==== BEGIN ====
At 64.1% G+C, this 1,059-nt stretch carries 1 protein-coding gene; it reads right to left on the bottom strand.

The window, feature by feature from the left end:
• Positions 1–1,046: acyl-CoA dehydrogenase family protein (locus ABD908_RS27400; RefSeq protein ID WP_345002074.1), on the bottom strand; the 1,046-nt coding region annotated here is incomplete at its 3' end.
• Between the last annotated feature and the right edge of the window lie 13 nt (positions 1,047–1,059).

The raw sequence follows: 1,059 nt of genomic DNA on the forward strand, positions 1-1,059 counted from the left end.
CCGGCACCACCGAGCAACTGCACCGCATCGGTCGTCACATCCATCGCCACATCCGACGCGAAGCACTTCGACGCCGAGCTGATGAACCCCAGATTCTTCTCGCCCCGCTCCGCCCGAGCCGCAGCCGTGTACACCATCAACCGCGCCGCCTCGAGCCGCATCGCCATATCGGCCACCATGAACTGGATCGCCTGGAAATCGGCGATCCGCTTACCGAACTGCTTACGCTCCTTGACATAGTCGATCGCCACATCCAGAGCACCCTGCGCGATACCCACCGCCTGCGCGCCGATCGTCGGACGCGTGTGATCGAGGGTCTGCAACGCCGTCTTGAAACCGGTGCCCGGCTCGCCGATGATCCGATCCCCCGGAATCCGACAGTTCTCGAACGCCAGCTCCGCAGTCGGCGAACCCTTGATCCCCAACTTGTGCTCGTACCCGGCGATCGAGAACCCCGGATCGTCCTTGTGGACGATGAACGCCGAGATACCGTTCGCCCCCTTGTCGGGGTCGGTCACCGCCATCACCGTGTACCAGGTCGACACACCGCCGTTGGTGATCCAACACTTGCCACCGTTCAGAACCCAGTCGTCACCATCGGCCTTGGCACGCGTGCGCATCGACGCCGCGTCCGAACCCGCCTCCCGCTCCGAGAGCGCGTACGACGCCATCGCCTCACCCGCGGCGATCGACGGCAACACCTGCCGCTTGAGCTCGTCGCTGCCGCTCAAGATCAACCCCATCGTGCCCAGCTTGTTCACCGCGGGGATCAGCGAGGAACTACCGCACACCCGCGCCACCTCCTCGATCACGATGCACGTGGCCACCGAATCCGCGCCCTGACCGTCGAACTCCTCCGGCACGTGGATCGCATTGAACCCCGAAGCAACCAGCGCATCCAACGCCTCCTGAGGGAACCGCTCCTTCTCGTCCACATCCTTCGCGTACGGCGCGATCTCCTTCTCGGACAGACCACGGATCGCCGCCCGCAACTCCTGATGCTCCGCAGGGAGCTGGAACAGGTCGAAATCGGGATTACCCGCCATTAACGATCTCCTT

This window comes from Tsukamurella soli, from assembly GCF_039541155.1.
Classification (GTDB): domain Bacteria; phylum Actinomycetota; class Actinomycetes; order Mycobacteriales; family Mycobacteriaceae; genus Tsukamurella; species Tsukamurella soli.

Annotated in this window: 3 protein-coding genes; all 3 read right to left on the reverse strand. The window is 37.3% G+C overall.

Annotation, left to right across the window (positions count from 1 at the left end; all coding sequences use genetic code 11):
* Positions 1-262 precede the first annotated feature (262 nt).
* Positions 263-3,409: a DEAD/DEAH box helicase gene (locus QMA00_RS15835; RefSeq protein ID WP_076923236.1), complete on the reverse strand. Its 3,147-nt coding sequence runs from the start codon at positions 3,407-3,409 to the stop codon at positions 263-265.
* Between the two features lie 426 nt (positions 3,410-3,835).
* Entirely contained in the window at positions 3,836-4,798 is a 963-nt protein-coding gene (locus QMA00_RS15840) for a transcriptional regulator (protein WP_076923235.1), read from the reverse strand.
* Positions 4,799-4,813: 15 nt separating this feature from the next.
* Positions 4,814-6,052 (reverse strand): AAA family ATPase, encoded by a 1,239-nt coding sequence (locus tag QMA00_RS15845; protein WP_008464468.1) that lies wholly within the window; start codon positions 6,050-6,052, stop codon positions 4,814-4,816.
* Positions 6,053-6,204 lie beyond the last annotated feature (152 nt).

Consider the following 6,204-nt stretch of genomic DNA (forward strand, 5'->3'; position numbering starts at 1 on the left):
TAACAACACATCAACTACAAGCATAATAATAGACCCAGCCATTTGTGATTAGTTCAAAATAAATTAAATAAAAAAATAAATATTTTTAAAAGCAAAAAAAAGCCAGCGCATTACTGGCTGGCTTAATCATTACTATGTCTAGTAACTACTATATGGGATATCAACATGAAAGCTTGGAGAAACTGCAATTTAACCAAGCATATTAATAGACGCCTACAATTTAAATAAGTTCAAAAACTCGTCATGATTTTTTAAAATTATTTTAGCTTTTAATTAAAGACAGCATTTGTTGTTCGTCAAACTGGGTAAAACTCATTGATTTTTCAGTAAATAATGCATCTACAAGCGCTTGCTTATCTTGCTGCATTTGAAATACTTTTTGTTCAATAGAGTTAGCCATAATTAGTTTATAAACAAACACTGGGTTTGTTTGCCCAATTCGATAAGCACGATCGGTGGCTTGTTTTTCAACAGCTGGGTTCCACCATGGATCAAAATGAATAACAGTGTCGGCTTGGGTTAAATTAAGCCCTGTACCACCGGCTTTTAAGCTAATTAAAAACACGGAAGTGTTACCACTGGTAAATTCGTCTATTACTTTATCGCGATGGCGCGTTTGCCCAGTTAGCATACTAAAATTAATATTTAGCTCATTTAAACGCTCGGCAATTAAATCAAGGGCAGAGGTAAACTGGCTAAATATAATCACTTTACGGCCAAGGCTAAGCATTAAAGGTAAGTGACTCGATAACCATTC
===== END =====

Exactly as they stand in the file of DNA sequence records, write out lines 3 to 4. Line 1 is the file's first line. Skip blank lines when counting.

• Positions 1–1,046: acyl-CoA dehydrogenase family protein (locus ABD908_RS27400; RefSeq protein ID WP_345002074.1), on the bottom strand; the 1,046-nt coding region annotated here is incomplete at its 3' end.
• Between the last annotated feature and the right edge of the window lie 13 nt (positions 1,047–1,059).